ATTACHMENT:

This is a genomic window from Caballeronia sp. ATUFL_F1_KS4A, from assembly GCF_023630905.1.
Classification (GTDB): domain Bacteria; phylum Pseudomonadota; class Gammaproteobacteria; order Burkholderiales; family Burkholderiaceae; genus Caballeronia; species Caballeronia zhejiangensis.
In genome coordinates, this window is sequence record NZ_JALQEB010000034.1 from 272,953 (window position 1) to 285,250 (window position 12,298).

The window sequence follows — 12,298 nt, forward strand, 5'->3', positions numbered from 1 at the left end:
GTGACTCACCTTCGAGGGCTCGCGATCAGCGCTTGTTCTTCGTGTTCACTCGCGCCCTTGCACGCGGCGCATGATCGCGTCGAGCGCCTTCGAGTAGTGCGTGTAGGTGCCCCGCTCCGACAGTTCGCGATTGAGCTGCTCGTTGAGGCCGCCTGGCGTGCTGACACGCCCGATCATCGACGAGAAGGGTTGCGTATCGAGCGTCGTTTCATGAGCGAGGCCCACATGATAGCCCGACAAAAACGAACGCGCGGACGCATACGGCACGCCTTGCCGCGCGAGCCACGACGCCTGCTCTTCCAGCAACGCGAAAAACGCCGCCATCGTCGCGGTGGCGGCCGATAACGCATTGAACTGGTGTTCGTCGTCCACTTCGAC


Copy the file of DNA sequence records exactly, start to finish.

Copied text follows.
This is a genomic window from Caballeronia sp. ATUFL_F1_KS4A, from assembly GCF_023630905.1.
Classification (GTDB): domain Bacteria; phylum Pseudomonadota; class Gammaproteobacteria; order Burkholderiales; family Burkholderiaceae; genus Caballeronia; species Caballeronia zhejiangensis.
In genome coordinates, this window is sequence record NZ_JALQEB010000034.1 from 272,953 (window position 1) to 285,250 (window position 12,298).

The window sequence follows — 12,298 nt, forward strand, 5'->3', positions numbered from 1 at the left end:
GTGACTCACCTTCGAGGGCTCGCGATCAGCGCTTGTTCTTCGTGTTCACTCGCGCCCTTGCACGCGGCGCATGATCGCGTCGAGCGCCTTCGAGTAGTGCGTGTAGGTGCCCCGCTCCGACAGTTCGCGATTGAGCTGCTCGTTGAGGCCGCCTGGCGTGCTGACACGCCCGATCATCGACGAGAAGGGTTGCGTATCGAGCGTCGTTTCATGAGCGAGGCCCACATGATAGCCCGACAAAAACGAACGCGCGGACGCATACGGCACGCCTTGCCGCGCGAGCCACGACGCCTGCTCTTCCAGCAACGCGAAAAACGCCGCCATCGTCGCGGTGGCGGCCGATAACGCATTGAACTGGTGTTCGTCGTCCACTTCGAC